The Needs of Bees Are the Bee’s Knees

bee3by Annie Means, Plant Health Management major

“Save the bees!” “The bees are dying!” “What will happen without honeybees?”

“I don’t live on a farm, or anywhere near wilderness; there is no way I could keep bees!”

Actually, you can, and honeybees may even prefer it!

Urban beekeeping has become quite the trend. As a part of the Green movement, beekeeping for environmental and personal health has caught the attention of many. Hive boxes of various sizes are set up for colonies in backyards all around urban and suburban areas. The many flowers in surrounding neighborhoods provide excellent food sources for the bees to forage.

Some municipalities and townships may not allow beekeeping. Those not able to keep bees in their area can support bee populations by planting flowers that produce an abundant amount of nectar and pollen. Honeybees can forage miles away from their hives, and store found pollen and nectar to make the honey they feed on.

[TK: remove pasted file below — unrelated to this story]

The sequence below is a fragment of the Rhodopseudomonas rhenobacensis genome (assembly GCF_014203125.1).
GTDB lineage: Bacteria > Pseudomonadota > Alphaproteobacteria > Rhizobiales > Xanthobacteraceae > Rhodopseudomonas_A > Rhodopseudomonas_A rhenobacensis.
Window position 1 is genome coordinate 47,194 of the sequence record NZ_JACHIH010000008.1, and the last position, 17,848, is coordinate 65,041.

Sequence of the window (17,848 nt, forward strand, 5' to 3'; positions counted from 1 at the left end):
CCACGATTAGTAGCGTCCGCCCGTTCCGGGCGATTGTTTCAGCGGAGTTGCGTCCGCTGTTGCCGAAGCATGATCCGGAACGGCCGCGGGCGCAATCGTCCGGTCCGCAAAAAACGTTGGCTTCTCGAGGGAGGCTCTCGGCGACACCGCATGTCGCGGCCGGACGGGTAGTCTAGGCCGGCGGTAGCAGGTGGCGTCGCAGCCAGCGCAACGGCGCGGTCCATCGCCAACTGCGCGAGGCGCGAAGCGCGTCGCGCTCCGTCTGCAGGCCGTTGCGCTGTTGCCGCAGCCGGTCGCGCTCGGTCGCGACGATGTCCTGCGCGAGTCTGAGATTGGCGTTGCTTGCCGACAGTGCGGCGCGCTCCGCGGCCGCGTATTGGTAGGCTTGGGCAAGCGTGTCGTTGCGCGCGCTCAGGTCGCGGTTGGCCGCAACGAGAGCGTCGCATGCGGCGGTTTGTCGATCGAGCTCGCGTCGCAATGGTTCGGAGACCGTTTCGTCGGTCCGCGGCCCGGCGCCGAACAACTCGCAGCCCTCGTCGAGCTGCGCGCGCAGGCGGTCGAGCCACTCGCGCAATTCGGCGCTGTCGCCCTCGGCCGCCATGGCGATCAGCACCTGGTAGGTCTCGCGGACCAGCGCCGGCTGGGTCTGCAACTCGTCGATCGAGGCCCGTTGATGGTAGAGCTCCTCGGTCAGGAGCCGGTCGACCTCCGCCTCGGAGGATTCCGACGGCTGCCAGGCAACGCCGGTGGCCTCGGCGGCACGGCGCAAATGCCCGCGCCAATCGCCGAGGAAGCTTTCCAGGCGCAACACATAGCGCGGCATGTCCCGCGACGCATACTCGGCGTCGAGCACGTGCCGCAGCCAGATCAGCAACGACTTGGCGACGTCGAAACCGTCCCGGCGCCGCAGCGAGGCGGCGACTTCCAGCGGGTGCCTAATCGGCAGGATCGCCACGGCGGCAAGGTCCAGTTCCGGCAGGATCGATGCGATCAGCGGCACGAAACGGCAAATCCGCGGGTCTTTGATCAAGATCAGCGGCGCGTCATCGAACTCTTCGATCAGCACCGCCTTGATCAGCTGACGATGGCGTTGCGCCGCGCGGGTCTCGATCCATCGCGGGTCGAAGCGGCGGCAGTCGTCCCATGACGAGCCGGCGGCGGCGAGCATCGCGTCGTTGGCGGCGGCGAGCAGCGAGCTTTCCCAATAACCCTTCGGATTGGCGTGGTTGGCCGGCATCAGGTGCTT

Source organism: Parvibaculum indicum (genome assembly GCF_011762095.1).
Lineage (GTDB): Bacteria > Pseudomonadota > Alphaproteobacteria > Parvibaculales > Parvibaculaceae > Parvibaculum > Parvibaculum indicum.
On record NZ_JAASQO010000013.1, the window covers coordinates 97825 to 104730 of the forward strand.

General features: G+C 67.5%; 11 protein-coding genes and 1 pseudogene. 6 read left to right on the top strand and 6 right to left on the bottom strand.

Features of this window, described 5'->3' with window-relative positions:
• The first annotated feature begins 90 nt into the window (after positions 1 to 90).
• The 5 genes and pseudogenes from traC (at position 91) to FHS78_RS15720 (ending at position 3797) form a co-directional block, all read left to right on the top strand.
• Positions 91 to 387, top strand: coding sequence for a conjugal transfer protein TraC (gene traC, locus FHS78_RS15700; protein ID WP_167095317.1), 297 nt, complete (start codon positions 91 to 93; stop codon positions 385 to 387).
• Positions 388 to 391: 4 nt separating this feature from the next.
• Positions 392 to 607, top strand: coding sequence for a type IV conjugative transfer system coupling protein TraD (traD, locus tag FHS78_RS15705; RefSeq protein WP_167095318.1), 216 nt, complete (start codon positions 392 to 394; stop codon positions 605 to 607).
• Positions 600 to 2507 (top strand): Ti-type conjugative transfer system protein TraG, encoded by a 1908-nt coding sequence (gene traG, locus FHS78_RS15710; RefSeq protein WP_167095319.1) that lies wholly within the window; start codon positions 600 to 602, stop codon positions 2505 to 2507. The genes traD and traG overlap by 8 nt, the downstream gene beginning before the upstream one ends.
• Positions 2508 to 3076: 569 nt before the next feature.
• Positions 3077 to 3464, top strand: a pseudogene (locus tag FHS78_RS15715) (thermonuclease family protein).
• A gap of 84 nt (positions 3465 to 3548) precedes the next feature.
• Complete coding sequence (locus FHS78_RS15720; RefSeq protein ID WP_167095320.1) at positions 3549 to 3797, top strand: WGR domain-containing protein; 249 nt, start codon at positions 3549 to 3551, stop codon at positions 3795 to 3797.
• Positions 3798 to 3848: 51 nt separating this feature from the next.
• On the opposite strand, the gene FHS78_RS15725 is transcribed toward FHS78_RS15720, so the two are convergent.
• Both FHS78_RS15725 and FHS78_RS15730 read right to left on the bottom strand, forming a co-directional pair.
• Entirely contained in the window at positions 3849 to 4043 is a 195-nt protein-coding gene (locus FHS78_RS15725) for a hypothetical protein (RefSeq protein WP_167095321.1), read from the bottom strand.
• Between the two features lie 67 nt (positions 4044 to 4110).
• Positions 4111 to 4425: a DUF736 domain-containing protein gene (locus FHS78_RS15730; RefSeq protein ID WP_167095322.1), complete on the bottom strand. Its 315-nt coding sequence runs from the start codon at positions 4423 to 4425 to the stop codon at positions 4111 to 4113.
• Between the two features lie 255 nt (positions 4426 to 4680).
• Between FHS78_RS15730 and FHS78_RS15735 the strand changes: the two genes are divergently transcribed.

What types of flowers would those be, you ask? A quick Google search will give you an infinite number of lists of plants to choose from. After planting, keeping chemicals harmful to bees away from your lawn is essential; after all, the goal is to welcome the bees, not shoo them away. In return, the bees will pollinate your flowers, and provide honey.

Honeybees are vital to the environment and to us; every attempt at saving them is more helpful than we realize. If keeping colonies is something that interests you, beekeeping associations and many other programs offer basic beekeeping workshops to help beginners start their colonies.

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This blog post was an assignment for  Societal Issues: Pesticides, Alternatives and the Environment (PLNTPTH 4597). The views expressed are those of the author and do not necessarily reflect the views of the class, Department of Plant Pathology or the instructor.

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